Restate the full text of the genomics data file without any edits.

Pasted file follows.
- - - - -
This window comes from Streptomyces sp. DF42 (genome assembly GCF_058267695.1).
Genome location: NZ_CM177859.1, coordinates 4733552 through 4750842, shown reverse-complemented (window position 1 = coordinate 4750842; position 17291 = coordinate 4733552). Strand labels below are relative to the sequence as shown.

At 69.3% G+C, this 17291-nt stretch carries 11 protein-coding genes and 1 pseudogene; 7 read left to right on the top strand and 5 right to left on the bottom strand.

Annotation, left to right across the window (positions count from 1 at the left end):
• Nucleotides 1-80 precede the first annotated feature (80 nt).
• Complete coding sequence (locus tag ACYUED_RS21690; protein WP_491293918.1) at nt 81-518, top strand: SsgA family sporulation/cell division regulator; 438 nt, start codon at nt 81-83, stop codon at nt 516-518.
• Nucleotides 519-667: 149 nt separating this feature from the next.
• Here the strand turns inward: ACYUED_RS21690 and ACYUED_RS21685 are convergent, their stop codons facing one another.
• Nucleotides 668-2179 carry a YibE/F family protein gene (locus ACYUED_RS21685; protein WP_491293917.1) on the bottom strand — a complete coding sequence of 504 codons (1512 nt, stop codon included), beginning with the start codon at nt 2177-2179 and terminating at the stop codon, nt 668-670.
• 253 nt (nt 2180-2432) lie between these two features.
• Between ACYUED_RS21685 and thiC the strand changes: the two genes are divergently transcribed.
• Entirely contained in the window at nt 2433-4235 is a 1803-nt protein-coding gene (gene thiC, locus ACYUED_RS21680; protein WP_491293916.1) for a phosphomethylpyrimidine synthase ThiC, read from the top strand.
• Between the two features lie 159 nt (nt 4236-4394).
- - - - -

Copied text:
This window comes from Streptomyces sp. DF42 (genome assembly GCF_058267695.1).
Genome location: NZ_CM177859.1, coordinates 4733552 through 4750842, shown reverse-complemented (window position 1 = coordinate 4750842; position 17291 = coordinate 4733552). Strand labels below are relative to the sequence as shown.

At 69.3% G+C, this 17291-nt stretch carries 11 protein-coding genes and 1 pseudogene; 7 read left to right on the top strand and 5 right to left on the bottom strand.

Annotation, left to right across the window (positions count from 1 at the left end):
• Nucleotides 1-80 precede the first annotated feature (80 nt).
• Complete coding sequence (locus tag ACYUED_RS21690; protein WP_491293918.1) at nt 81-518, top strand: SsgA family sporulation/cell division regulator; 438 nt, start codon at nt 81-83, stop codon at nt 516-518.
• Nucleotides 519-667: 149 nt separating this feature from the next.
• Here the strand turns inward: ACYUED_RS21690 and ACYUED_RS21685 are convergent, their stop codons facing one another.
• Nucleotides 668-2179 carry a YibE/F family protein gene (locus ACYUED_RS21685; protein WP_491293917.1) on the bottom strand — a complete coding sequence of 504 codons (1512 nt, stop codon included), beginning with the start codon at nt 2177-2179 and terminating at the stop codon, nt 668-670.
• 253 nt (nt 2180-2432) lie between these two features.
• Between ACYUED_RS21685 and thiC the strand changes: the two genes are divergently transcribed.
• Entirely contained in the window at nt 2433-4235 is a 1803-nt protein-coding gene (gene thiC, locus ACYUED_RS21680; protein WP_491293916.1) for a phosphomethylpyrimidine synthase ThiC, read from the top strand.
• Between the two features lie 159 nt (nt 4236-4394).